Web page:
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A Comparison of the Multiple Dispatch and M/M/c Priority Queueing Models of Police Patrol

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Author Info

  • Linda Green

    (Graduate School of Business, Columbia University, New York, New York 10027)

  • Peter Kolesar

    (Graduate School of Business, Columbia University, New York, New York 10027)

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    Abstract

    In many cities, a substantial fraction of calls for police service require more than one patrol car. We compare Green's multiple dispatch queueing model to several M/M/c-based approximations for multiple car dispatching that are obtained by adjusting the parameters. We found that none of the approximate models yields consistently reliable results under a broad range of conditions. The best approximations are produced by reducing the actual number of servers. Increasing the call rate gives the worst results.

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    File URL: http://dx.doi.org/10.1287/mnsc.30.6.665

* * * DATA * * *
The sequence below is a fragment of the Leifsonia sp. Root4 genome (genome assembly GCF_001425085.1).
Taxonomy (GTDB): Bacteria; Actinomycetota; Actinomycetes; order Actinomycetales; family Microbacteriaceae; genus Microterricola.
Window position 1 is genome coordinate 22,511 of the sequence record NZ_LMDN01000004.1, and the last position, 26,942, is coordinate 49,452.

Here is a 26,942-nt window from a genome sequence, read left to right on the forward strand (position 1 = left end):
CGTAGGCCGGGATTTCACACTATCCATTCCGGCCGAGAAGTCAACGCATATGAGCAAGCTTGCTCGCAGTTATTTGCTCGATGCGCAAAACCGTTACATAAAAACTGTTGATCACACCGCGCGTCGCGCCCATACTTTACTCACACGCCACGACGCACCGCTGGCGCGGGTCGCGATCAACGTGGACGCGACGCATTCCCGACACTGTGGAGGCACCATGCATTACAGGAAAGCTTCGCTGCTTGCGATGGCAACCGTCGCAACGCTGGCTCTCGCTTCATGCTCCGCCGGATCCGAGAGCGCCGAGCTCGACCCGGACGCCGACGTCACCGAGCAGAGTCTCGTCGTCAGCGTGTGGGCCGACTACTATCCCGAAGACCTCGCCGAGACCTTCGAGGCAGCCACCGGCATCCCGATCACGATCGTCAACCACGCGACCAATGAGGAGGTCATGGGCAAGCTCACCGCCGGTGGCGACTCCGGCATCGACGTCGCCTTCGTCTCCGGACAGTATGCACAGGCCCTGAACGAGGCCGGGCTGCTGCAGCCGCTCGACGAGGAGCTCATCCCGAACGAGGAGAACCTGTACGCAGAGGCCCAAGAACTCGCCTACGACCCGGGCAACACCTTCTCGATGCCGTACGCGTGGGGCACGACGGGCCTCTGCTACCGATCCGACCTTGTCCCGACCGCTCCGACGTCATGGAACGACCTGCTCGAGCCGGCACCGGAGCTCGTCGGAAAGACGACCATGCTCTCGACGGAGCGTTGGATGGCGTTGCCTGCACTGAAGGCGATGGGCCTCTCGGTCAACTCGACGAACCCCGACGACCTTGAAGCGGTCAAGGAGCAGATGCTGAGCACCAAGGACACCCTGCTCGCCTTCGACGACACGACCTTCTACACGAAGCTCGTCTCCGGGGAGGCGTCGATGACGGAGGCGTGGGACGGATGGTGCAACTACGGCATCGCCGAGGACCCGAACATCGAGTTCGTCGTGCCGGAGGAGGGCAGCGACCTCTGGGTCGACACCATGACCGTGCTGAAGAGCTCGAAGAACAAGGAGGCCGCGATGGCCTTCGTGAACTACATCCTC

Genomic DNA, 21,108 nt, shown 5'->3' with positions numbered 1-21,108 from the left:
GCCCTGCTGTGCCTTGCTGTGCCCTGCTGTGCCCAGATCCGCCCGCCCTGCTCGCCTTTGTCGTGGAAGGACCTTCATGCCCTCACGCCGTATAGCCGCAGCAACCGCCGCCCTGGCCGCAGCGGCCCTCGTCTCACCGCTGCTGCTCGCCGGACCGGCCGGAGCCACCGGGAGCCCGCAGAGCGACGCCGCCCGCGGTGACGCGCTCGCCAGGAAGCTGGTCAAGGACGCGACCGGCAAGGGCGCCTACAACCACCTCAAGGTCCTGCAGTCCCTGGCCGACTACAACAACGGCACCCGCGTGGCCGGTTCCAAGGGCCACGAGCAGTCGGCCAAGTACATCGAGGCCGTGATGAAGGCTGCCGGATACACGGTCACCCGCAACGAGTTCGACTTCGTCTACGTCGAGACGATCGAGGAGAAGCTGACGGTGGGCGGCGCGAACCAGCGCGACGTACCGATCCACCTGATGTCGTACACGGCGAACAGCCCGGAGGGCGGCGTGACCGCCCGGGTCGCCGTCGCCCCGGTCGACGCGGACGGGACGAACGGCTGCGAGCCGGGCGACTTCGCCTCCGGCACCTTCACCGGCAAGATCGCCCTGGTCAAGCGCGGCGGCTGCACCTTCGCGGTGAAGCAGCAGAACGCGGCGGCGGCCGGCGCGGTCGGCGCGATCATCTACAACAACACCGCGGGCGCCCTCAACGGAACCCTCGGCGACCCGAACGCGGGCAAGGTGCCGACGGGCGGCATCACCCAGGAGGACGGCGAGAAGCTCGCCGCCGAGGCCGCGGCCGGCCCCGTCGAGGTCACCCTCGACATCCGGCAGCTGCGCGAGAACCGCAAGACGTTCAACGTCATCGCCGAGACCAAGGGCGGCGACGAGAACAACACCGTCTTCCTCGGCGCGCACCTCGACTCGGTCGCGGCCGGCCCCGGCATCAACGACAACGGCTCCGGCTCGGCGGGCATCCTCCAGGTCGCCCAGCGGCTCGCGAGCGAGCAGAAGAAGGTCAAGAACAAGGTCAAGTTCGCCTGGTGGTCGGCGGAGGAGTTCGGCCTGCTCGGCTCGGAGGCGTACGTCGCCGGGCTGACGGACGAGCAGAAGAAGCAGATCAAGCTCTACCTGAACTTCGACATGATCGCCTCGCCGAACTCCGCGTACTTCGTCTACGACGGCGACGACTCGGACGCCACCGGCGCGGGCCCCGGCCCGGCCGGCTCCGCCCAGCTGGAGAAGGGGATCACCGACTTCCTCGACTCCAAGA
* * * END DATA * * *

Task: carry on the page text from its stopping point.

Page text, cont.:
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    Bibliographic Info

    Article provided by INFORMS in its journal Management Science.

    Volume (Year): 30 (1984)
    Issue (Month): 6 (June)
    Pages: 665-670

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    Handle: RePEc:inm:ormnsc:v:30:y:1984:i:6:p:665-670

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    Related research

    Keywords: queues: multi-channel; queues: priority; queues: approximations; government: services; police;

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    Cited by:
    1. Hall, Randolph W., 2002. "Incident dispatching, clearance and delay," Transportation Research Part A: Policy and Practice, Elsevier, vol. 36(1), pages 1-16, January.
    2. Hall, Randolph, 2000. "Incident Dispatching, Clearance and Delay," Institute of Transportation Studies, Research Reports, Working Papers, Proceedings qt2pp689vn, Institute of Transportation Studies, UC Berkeley.
    3. Hall, Randolph W., 2001. "Incident Management: Process Analysis and Improvement," Institute of Transportation Studies, Research Reports, Working Papers, Proceedings qt1jf6j37t, Institute of Transportation Studies, UC Berkeley.

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